The body of a former Portland police officer who faced charges for the 2011 shooting of a then 20-year-old man was found Monday morning beside railroad tracks in Washougal, Washington. The preliminary autopsy report indicated the officer’s death was the result of an apparent suicide.
The train crew stopped the train when they noticed the body near the tracks around 10:30 a.m., The Oregonian reported. Authorities believe the victim, former Portland Police Officer Dane Reister, was struck by a train earlier that morning, but there are conflicting reports whether his truck had been parked on or near the tracks or if he walked onto the tracks. The autopsy revealed Reister died from blunt force trauma, and no suicide note was found.
Both local authorities as well as the railway are investigating the incident.
Reister had been with the force for more than 17 years when he was terminated in 2013. Former Portland Police Chief Mike Reese cited Reister’s “unsatisfactory performance” as the reason for termination, referring to the 2011 shooting in which Reister inadvertently fired potentially lethal rounds, rather than beanbag rounds, at a subject while responding to multiple 911 calls about a man who was acting strangely near children in a park.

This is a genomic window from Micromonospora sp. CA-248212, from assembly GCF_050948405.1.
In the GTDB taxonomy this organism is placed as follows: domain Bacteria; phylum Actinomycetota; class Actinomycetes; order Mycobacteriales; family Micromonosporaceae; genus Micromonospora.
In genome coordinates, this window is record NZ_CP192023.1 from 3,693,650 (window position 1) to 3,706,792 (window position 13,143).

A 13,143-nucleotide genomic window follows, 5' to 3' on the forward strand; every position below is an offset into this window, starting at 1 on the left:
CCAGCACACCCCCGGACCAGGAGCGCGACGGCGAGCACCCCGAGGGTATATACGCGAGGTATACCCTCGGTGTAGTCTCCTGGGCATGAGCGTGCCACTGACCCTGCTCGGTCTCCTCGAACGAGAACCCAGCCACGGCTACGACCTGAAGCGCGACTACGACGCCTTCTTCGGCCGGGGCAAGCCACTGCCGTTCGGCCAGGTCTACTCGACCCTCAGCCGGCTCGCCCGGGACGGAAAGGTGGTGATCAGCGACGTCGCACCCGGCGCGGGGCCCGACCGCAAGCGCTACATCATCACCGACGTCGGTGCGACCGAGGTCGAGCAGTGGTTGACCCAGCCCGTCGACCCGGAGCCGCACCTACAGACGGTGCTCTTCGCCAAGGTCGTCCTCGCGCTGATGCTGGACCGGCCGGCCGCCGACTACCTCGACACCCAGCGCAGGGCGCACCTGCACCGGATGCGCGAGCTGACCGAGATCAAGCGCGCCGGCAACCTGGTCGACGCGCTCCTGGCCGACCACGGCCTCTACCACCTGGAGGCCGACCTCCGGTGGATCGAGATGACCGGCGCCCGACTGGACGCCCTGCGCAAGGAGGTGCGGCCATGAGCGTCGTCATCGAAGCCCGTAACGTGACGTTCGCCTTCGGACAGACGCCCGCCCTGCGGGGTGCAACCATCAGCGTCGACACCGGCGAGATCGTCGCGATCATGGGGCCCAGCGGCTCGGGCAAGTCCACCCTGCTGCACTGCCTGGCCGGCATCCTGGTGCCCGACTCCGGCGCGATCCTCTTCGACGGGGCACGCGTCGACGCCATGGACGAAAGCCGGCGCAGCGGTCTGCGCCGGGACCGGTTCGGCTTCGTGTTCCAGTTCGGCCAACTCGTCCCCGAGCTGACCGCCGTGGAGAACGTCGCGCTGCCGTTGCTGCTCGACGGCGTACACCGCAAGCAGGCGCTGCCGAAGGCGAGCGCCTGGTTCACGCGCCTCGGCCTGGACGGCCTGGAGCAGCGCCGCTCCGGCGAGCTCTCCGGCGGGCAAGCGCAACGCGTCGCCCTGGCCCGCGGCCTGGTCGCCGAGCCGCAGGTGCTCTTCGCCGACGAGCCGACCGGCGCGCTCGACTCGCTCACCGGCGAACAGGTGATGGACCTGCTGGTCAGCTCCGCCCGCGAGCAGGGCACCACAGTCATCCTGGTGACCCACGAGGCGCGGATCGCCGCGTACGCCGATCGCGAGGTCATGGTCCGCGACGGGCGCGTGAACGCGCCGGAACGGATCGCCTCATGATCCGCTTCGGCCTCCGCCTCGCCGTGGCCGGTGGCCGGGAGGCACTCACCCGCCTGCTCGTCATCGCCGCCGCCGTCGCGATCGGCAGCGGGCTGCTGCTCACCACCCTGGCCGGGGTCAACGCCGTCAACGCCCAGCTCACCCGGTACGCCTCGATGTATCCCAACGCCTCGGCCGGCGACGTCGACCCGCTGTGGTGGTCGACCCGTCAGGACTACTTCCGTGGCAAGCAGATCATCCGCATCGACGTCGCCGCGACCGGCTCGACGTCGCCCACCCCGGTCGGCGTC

William Monroe was struck by the rounds fired by Reister from about 15 feet away. Monroe, who was diagnosed with bipolar disorder, suffered from a fractured pelvis and punctured bladder, abdomen and colon. The sciatic nerve in his left leg was also severed. Monroe survived, but according to his lawyer, he nearly bled to death and only made it because the hospital was so close to the scene of the shooting.
In April 2013, Monroe filed a federal lawsuit against the city, which asked for $11 million, and a settlement was reached at a record $2.3 million. The complaint also called for Reister’s termination, but was not granted as part of the settlement. Nonetheless, the department fired the officer six months later.
Additionally, Reister was indicted and faced charges for third and fourth-degree assault, as well as negligent wounding. He was the first Portland officer to face charges for the use of force while on duty, but pleaded not guilty to the charges. He was awaiting a ruling from the appellate court at the time of his death.